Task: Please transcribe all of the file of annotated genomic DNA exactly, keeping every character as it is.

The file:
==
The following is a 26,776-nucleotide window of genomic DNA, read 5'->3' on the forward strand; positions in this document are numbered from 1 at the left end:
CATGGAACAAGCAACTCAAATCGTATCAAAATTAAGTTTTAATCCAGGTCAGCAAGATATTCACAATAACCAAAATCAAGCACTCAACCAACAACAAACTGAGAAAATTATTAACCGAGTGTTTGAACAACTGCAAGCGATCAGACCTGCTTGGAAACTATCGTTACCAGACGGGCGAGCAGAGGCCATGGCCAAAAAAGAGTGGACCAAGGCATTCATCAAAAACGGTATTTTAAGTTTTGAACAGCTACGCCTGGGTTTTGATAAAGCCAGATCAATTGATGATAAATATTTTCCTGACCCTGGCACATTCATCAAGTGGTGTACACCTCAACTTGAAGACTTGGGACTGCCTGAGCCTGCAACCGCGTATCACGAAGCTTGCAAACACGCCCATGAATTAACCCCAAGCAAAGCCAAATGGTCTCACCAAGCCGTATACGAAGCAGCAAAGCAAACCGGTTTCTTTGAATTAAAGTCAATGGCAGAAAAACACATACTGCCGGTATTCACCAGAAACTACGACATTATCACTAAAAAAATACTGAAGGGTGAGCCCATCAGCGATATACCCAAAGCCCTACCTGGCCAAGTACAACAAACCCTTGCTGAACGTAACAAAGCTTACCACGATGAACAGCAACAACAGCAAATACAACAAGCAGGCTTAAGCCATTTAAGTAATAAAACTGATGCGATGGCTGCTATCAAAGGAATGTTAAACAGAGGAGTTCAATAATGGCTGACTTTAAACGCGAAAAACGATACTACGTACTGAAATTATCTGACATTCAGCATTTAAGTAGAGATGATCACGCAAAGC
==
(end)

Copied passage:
The following is a 26,776-nucleotide window of genomic DNA, read 5'->3' on the forward strand; positions in this document are numbered from 1 at the left end:
CATGGAACAAGCAACTCAAATCGTATCAAAATTAAGTTTTAATCCAGGTCAGCAAGATATTCACAATAACCAAAATCAAGCACTCAACCAACAACAAACTGAGAAAATTATTAACCGAGTGTTTGAACAACTGCAAGCGATCAGACCTGCTTGGAAACTATCGTTACCAGACGGGCGAGCAGAGGCCATGGCCAAAAAAGAGTGGACCAAGGCATTCATCAAAAACGGTATTTTAAGTTTTGAACAGCTACGCCTGGGTTTTGATAAAGCCAGATCAATTGATGATAAATATTTTCCTGACCCTGGCACATTCATCAAGTGGTGTACACCTCAACTTGAAGACTTGGGACTGCCTGAGCCTGCAACCGCGTATCACGAAGCTTGCAAACACGCCCATGAATTAACCCCAAGCAAAGCCAAATGGTCTCACCAAGCCGTATACGAAGCAGCAAAGCAAACCGGTTTCTTTGAATTAAAGTCAATGGCAGAAAAACACATACTGCCGGTATTCACCAGAAACTACGACATTATCACTAAAAAAATACTGAAGGGTGAGCCCATCAGCGATATACCCAAAGCCCTACCTGGCCAAGTACAACAAACCCTTGCTGAACGTAACAAAGCTTACCACGATGAACAGCAACAACAGCAAATACAACAAGCAGGCTTAAGCCATTTAAGTAATAAAACTGATGCGATGGCTGCTATCAAAGGAATGTTAAACAGAGGAGTTCAATAATGGCTGACTTTAAACGCGAAAAACGATACTACGTACTGAAATTATCTGACATTCAGCATTTAAGTAGAGATGATCACGCAAAGC